Zoom Out Level: 3

My interactions with others

The next scale up looks at my daily interactions with others. Each day is somewhat routine but added together I start to build a picture of my weeks over time. For instance, at home I often talk to my housemate about daily goals and challenges I’m facing. I also reflect a lot by jotting down thoughts as much as possible. At work I am part of a few different team dynamics, one being a design team of creatives with a mission to solve user challenges through design. I’m also part of a “pod” comprised of a product manager, developers, and quality engineers who work towards the advancement of a machine learning product. As a runner, I regularly interact with other runners in a group. We meet every Wednesday for a workout run and then on Sundays for a long run ranging from 21–30k. What I enjoy most is being able to socialize while doing something that can be mentally long and repetitive. Finally, I’m part of a small community church in a mixed socio-economic pocket of East York Toronto that focuses on the physical, social, and spiritual needs of others. My interactions there have challenged me to open my heart to people who face trials of being stuck in vicious systemic cycles. There is always more that can be done but systems are hard to change. One thing I’m learning is that it starts by being open, willing to listen, and physically present. It is okay to be constantly broken by the brokenness of others and then lifted at the same time by the love and ‘wins’ as they come. It is a journey I am learning more about each day, each week, each year.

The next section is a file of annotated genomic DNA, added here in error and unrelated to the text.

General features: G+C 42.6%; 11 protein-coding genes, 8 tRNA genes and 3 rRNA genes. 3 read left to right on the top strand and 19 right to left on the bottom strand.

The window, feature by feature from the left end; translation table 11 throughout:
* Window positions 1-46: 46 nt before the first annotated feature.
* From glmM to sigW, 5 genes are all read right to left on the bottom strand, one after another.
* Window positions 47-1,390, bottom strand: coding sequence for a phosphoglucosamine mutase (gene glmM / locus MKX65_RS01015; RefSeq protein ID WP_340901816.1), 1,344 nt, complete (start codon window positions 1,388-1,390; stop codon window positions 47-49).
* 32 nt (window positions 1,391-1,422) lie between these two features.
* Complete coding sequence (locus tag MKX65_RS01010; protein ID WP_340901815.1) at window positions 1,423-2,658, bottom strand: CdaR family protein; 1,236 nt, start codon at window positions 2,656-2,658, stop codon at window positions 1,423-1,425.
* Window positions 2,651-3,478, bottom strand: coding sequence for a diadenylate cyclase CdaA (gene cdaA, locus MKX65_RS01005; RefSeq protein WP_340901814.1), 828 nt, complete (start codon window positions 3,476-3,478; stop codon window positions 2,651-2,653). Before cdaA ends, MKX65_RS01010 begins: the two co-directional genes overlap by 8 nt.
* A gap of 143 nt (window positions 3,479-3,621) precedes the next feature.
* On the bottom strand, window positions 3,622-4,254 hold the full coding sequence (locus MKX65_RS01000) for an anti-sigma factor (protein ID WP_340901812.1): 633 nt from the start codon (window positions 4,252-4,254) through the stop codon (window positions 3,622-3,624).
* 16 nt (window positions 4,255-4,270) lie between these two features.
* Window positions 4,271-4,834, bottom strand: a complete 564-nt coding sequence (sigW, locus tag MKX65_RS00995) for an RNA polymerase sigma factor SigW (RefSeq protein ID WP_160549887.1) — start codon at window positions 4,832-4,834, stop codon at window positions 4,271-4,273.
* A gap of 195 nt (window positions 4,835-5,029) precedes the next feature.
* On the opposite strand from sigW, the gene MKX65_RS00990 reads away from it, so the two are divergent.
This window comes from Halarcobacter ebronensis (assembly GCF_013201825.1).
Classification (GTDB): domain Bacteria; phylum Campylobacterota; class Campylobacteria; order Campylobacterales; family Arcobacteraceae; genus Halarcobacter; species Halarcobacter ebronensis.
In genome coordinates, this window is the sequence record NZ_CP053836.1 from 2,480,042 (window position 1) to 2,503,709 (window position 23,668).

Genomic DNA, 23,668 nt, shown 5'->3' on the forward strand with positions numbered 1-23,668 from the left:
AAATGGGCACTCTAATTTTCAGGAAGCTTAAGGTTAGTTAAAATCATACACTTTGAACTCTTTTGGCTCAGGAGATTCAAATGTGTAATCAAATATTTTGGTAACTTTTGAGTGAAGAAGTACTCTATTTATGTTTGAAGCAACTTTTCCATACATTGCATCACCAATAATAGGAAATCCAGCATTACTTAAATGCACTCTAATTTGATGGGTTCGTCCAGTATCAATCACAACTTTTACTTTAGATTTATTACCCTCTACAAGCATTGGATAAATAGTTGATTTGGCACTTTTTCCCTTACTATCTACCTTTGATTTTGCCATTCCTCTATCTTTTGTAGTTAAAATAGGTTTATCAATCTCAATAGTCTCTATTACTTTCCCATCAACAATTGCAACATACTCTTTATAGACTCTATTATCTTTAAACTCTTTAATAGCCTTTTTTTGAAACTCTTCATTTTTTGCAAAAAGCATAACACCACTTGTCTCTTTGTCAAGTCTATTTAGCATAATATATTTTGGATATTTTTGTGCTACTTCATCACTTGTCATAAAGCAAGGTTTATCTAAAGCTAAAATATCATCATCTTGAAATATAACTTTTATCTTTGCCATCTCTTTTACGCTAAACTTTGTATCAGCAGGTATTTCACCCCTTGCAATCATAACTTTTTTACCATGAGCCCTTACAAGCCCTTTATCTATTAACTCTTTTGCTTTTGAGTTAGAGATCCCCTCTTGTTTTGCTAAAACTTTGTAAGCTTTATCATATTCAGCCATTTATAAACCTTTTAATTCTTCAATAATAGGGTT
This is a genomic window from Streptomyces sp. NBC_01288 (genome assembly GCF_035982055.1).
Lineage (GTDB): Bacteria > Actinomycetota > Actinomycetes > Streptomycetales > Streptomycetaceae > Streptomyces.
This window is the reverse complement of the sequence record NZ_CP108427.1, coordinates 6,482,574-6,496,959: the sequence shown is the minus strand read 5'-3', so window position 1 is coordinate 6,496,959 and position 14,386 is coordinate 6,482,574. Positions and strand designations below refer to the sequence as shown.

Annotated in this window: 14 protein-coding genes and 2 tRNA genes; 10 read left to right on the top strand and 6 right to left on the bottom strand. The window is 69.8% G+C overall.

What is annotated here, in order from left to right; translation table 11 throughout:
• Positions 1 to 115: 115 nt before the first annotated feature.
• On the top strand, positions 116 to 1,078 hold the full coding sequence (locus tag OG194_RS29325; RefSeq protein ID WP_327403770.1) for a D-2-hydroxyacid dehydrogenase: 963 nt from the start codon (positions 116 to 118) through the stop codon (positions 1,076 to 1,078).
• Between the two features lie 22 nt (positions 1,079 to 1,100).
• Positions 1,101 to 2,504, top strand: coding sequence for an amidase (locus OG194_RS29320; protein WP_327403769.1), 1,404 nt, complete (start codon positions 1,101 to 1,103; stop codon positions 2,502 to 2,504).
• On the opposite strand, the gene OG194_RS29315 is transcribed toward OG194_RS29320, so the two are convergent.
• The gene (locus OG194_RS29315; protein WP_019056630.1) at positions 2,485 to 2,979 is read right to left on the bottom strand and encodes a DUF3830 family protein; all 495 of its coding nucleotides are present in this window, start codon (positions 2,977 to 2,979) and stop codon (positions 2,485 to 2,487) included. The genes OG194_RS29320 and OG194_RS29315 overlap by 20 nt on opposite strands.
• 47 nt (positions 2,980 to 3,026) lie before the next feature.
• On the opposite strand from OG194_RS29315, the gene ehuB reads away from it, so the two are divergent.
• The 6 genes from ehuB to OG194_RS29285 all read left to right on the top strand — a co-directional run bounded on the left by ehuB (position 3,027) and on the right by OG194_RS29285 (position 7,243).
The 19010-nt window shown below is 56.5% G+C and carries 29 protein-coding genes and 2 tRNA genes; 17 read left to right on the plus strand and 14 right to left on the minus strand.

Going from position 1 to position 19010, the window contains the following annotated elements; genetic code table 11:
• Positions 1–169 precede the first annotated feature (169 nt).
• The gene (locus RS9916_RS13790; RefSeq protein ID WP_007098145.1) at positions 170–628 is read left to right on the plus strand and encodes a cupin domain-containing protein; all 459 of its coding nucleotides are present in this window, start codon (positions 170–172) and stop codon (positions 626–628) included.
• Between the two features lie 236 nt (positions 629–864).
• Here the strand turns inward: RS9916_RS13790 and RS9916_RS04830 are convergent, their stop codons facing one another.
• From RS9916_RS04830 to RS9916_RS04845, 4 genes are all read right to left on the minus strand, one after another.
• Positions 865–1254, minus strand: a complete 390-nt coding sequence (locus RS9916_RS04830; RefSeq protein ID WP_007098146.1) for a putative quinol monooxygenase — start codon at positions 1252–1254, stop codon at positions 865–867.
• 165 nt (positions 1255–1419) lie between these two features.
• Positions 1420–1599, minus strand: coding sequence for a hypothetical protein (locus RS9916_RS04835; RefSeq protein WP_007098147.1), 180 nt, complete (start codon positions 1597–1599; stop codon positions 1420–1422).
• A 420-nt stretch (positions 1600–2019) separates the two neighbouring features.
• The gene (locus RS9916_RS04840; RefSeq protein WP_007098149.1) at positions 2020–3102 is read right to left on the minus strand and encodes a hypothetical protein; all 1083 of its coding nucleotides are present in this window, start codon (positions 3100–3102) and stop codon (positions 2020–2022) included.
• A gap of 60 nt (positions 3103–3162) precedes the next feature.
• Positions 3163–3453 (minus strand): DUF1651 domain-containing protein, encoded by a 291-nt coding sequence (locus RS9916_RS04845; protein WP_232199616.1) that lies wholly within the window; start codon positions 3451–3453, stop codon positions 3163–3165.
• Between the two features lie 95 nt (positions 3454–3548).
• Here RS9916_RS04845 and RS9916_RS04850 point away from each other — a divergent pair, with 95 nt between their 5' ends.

Zoom Out Level: 4

Sharing knowledge